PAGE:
J. James Exon of Nebraska, saying he had just listened to a radio report quoting President Reagan as warning Republican leaders that "if they didn't follow his mark on defense, they would not be good Americans" and also that the Soviets will be watching their votes, added:
"I am very fearful, Mr. President, that we are going to have, as the minority leader has indicated, a tremendously stressful session."
We're not about to replay the bombardment of Fort Sumter, and this isn't the Civil War revisited. But not since the divisive Vietnam period, and maybe since the poisonous era of character assassination that was McCarthyism, do tempers seem to have run so high so early in a political year in Washington. The members are correct in worrying about the dangers of a stressful session. Last year, we witnessed the Congress of failure, of do-nothing. This year, we face the Congress of chaos.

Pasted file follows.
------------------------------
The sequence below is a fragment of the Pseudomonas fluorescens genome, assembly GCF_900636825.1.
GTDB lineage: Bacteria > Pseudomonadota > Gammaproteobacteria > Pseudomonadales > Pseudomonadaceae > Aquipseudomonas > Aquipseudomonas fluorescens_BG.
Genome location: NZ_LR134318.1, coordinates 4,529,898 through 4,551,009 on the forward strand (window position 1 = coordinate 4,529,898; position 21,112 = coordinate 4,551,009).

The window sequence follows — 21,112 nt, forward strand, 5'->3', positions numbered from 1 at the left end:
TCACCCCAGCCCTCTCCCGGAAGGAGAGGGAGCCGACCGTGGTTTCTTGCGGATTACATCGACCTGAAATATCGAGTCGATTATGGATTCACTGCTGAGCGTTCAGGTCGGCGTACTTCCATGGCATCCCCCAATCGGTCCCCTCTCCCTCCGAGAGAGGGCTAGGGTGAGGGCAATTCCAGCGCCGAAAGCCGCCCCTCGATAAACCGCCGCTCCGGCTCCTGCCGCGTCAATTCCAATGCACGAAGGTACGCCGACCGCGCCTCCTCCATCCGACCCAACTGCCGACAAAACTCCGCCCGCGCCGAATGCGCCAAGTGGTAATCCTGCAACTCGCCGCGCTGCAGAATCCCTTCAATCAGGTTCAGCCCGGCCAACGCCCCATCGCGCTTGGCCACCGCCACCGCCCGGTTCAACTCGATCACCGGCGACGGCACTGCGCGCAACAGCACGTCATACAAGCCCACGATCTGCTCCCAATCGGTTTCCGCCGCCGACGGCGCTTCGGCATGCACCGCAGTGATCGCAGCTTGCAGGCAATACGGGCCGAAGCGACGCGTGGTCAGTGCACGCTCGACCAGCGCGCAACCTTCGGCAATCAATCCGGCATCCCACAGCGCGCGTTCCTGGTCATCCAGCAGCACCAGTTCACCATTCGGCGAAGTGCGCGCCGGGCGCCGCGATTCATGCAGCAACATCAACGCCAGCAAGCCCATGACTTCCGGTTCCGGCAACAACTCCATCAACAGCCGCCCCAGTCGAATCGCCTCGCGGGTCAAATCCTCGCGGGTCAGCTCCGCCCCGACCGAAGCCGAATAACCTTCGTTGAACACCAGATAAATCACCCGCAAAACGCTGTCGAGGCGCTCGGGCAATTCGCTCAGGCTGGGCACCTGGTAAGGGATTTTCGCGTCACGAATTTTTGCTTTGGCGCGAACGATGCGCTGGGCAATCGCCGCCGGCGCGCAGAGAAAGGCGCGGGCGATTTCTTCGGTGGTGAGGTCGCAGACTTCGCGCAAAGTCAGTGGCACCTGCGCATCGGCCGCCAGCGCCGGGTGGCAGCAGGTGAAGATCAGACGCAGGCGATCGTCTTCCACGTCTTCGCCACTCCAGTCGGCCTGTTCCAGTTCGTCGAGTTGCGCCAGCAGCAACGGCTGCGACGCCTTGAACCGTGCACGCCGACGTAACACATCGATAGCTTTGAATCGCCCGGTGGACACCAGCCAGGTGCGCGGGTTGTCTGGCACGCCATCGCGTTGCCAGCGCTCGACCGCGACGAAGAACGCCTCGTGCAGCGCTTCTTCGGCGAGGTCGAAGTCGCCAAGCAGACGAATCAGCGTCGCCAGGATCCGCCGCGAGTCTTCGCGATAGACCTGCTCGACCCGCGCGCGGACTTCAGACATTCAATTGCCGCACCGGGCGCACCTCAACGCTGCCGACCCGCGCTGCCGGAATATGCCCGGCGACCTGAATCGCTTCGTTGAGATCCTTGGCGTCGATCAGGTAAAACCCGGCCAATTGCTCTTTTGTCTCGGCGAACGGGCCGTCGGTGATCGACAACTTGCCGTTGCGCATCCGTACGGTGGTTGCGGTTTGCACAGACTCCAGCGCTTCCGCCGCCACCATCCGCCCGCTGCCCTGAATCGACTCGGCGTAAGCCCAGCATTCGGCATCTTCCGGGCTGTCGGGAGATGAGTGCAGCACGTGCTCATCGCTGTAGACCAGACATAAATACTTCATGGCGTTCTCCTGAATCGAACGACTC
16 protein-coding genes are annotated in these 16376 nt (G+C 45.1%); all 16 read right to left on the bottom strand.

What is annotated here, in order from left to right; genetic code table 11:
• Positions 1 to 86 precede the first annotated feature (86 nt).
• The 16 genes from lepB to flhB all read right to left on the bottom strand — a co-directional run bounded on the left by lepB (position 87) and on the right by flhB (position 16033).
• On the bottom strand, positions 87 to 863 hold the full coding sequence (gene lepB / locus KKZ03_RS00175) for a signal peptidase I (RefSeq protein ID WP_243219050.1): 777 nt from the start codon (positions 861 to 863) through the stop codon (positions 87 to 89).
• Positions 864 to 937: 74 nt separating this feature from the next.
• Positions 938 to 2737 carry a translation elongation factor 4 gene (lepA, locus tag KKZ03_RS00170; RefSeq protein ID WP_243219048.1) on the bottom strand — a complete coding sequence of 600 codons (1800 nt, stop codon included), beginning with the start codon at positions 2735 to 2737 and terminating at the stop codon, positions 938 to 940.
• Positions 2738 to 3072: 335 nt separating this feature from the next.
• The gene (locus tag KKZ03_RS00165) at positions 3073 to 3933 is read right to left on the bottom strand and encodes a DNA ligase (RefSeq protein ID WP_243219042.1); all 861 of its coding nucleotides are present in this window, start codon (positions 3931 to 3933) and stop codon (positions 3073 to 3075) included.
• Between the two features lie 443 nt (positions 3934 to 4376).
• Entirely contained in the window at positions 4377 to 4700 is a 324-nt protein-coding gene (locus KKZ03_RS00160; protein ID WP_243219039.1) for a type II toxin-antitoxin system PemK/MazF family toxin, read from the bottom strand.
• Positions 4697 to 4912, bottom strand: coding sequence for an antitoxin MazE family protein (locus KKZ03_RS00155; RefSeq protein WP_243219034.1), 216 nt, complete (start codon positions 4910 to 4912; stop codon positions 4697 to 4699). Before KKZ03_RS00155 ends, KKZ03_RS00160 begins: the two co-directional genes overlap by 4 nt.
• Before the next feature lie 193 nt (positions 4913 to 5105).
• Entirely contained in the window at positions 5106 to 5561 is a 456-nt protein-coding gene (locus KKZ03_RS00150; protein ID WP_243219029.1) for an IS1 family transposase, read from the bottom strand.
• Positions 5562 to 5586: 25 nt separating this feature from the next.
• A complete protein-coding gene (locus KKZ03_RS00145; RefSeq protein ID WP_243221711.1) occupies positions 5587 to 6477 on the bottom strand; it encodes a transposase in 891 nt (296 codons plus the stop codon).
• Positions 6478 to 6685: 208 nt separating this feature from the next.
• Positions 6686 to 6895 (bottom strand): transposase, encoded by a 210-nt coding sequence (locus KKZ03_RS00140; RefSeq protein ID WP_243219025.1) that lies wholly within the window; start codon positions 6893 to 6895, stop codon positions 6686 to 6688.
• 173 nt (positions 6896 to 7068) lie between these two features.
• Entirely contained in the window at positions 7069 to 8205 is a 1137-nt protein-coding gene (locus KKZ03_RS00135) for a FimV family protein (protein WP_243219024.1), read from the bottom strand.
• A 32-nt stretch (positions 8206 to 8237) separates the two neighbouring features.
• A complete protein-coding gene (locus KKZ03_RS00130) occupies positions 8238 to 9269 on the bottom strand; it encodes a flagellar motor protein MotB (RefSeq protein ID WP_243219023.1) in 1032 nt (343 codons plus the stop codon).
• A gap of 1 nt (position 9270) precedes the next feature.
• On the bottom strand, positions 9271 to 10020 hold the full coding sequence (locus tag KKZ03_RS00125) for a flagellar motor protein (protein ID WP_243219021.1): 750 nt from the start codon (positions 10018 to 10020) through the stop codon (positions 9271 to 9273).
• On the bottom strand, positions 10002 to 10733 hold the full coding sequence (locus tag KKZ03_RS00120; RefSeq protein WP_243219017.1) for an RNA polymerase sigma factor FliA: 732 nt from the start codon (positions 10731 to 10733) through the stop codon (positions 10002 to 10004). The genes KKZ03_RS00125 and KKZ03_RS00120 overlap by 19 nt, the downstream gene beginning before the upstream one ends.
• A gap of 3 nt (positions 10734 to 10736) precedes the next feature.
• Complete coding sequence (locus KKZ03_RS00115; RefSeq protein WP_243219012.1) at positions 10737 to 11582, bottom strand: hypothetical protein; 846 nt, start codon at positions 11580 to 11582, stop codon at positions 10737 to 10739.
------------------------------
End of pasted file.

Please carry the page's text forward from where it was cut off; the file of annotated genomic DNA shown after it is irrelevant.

NOTE: Readers who follow these columns will find succeeding installments each Wednesday instead of Sunday.
I also want to note the unusually heavy and almost uniformly unfavorable reader response to my recent column crediting Reagan's leadership qualities with restoring the prestige and power of the presidency after a long period of perceived failure and political impotence. With the single exception of a corporate senior executive based in Connecticut, readers from Hawaii to Florida wrote to express indignation or outrage at such an analysis. One closer to here summed up the collective feelings by calling it "your worst column ever." That includes much territory, considering the many contenders I've supplied.
I cite this because it strikes me as evidence of the other, albeit minority, side of Reagan's high personal popularity. On the basis of this random sampling, a core of articulate citizens opposes policies of his presidency and is frustrated by favorable media comment about him. This opposition appears to have grown as his popularity soars. Virtually all cited budget deficits as a national crisis and expressed anger that Reagan seems to have escaped responsibility for it.